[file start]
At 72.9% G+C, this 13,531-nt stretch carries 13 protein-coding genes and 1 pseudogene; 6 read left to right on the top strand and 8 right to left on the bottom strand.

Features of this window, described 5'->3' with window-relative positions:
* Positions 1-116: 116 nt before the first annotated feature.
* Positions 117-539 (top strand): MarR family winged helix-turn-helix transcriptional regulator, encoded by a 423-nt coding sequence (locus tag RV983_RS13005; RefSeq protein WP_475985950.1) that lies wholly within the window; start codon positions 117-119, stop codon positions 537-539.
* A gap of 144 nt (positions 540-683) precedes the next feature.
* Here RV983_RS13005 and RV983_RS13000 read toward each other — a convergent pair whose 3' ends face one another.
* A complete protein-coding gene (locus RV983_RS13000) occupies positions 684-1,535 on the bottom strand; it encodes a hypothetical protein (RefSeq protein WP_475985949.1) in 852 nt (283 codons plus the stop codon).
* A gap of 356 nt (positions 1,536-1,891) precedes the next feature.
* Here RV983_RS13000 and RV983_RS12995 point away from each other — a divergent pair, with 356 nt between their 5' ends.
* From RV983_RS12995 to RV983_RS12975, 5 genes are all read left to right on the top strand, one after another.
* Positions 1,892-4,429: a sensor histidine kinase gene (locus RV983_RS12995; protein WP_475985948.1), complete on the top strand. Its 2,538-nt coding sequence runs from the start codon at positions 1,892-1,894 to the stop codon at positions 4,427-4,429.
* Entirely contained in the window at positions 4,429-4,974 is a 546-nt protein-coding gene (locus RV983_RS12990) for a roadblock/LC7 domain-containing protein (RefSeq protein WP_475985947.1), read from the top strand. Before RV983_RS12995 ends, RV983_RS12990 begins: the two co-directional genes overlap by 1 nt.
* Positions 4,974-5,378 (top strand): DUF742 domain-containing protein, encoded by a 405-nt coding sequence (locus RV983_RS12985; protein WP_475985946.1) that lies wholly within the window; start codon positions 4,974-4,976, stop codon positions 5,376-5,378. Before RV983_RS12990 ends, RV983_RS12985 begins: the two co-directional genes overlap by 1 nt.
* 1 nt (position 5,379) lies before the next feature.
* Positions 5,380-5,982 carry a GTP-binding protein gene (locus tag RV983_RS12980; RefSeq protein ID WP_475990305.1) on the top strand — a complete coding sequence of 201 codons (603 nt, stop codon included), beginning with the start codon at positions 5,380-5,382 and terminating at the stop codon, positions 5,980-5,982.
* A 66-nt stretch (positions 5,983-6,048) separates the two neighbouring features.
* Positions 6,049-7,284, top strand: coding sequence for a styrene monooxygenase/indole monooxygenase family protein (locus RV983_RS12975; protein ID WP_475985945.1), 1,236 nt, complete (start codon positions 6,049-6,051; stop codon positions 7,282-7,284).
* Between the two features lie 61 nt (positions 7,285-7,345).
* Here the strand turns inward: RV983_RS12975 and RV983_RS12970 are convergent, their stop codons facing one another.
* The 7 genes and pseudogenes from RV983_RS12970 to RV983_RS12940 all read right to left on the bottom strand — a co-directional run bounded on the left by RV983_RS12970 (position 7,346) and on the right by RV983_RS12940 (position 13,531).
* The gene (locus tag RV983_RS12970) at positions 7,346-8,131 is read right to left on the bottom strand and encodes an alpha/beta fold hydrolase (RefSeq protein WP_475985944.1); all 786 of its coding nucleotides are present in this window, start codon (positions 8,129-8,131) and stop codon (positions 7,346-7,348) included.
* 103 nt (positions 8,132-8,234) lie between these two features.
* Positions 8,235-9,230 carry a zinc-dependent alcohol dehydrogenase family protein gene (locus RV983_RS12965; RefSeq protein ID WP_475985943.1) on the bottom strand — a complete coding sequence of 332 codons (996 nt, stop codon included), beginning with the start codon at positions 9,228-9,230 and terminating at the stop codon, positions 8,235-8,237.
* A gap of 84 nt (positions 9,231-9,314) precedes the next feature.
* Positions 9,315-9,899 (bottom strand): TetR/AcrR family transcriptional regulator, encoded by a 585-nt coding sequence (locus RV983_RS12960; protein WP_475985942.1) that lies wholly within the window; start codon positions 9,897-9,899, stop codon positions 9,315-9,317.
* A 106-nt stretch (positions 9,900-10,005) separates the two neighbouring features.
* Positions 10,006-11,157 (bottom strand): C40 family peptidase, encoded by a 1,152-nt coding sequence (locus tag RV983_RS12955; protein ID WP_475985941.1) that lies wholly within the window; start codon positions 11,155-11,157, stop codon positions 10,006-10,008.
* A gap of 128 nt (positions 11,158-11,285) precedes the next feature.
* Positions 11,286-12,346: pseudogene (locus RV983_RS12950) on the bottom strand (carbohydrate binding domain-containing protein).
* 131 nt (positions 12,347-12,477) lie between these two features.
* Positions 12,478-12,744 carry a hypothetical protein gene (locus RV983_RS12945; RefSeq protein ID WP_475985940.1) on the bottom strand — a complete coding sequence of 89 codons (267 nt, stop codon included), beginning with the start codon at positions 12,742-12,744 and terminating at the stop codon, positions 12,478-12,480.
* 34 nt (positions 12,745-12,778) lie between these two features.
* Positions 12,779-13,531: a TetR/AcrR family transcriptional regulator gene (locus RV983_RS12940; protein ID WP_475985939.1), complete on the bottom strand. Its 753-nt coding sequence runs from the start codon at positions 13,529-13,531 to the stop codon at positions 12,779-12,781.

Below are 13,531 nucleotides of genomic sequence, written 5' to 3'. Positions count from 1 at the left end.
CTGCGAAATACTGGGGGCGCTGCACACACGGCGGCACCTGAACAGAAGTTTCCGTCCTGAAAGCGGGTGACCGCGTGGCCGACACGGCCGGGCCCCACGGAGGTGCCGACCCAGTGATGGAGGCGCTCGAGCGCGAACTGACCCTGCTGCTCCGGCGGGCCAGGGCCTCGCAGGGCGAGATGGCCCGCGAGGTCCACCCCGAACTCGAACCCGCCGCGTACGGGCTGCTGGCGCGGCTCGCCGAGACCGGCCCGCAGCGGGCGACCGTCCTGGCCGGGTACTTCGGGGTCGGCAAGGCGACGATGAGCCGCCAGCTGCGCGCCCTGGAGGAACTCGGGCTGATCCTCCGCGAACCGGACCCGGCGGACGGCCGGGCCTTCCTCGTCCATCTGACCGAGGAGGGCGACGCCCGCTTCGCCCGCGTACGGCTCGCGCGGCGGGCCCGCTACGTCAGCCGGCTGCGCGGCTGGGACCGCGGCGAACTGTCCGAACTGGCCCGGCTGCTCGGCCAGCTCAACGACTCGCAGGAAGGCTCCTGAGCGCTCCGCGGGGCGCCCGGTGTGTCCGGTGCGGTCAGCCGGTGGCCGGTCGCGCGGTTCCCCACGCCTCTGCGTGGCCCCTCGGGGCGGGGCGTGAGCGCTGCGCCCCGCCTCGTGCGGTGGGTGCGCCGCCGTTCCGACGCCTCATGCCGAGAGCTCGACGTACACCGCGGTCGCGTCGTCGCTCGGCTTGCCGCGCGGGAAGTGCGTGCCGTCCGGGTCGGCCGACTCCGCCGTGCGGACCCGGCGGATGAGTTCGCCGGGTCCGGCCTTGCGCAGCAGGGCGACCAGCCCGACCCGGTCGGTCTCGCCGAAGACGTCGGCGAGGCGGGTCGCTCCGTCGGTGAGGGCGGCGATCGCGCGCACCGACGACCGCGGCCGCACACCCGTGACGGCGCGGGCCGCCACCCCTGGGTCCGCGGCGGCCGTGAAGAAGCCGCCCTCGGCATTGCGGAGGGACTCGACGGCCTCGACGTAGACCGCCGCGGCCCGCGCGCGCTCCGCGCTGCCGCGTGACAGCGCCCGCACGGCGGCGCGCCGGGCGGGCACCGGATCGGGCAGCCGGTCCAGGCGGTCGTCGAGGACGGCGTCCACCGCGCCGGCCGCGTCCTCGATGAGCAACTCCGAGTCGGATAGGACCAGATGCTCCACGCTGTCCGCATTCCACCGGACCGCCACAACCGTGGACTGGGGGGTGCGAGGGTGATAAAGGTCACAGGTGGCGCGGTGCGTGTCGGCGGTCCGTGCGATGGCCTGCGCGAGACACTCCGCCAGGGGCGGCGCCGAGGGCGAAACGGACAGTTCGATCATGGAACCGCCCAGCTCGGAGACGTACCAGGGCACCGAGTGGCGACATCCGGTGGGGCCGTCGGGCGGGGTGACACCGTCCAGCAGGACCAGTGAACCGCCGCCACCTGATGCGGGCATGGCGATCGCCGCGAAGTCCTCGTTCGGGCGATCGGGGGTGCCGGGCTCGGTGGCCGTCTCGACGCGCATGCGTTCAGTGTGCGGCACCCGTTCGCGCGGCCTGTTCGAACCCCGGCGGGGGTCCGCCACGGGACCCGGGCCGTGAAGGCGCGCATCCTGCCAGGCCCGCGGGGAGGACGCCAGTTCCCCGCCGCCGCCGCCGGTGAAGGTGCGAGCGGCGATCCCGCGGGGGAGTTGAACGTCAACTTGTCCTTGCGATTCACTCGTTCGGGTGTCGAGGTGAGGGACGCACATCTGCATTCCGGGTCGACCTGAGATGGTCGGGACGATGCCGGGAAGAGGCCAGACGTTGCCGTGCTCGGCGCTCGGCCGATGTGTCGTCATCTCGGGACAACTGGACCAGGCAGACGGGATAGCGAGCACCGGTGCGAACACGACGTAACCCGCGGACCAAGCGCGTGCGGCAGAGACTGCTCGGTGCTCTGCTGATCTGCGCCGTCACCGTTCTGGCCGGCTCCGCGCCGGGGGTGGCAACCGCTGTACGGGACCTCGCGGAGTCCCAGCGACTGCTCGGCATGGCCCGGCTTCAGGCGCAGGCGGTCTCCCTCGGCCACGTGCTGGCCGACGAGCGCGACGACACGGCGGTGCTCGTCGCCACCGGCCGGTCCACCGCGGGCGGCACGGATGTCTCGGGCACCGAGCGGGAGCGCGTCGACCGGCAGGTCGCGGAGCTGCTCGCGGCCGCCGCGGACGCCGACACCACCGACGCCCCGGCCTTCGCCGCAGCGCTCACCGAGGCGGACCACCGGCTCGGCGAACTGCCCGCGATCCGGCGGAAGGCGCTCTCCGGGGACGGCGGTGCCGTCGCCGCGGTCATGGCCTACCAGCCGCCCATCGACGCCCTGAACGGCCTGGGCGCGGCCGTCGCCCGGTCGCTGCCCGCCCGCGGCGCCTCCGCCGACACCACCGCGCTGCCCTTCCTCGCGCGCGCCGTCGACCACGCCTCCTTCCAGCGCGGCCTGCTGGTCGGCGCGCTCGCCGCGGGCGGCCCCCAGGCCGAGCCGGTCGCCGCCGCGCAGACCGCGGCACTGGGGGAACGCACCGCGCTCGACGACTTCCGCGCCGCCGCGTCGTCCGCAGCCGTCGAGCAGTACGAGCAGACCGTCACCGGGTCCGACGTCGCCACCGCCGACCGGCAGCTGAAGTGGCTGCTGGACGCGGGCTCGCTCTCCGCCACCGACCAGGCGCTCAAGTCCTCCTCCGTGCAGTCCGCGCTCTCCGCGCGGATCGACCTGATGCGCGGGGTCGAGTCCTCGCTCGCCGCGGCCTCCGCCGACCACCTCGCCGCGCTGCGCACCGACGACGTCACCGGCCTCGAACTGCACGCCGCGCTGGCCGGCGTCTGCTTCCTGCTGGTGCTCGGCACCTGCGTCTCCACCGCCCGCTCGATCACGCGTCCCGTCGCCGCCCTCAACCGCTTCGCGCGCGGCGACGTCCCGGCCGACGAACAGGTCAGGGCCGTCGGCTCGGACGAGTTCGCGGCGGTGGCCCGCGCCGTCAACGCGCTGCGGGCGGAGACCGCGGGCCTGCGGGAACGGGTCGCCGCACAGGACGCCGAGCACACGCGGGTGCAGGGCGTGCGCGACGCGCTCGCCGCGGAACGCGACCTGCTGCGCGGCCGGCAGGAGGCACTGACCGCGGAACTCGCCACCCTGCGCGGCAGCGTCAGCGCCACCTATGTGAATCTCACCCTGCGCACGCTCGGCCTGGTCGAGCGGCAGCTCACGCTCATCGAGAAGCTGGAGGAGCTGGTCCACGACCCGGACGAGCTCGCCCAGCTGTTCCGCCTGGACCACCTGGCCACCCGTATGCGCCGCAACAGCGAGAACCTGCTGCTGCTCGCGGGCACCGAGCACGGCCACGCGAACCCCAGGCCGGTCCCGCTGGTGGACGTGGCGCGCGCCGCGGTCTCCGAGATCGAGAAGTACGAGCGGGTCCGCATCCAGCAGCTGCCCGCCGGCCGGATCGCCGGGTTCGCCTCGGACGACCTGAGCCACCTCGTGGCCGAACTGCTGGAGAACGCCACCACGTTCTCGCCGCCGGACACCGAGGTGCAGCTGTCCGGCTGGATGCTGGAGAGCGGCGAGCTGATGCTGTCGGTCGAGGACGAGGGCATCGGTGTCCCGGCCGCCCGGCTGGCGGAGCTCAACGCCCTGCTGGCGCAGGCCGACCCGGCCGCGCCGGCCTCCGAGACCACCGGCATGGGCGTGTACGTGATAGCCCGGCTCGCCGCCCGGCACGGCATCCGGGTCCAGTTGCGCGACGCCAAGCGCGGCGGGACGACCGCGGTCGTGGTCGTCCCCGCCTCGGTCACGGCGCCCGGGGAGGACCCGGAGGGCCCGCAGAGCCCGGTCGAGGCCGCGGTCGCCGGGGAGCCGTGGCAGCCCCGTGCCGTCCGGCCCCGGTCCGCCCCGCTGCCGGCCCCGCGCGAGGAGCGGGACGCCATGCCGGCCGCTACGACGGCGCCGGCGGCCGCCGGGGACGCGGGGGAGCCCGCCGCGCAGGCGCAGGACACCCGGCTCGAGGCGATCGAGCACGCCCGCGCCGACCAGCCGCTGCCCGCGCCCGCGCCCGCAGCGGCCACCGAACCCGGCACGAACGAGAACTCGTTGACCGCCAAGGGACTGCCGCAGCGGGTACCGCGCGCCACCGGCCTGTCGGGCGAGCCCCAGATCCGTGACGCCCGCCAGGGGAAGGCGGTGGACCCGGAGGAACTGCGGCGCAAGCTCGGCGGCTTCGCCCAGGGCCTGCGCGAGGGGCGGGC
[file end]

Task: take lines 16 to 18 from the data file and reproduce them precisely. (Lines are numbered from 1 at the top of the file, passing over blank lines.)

* A 66-nt stretch (positions 5,983-6,048) separates the two neighbouring features.
* Positions 6,049-7,284, top strand: coding sequence for a styrene monooxygenase/indole monooxygenase family protein (locus RV983_RS12975; protein ID WP_475985945.1), 1,236 nt, complete (start codon positions 6,049-6,051; stop codon positions 7,282-7,284).
* Between the two features lie 61 nt (positions 7,285-7,345).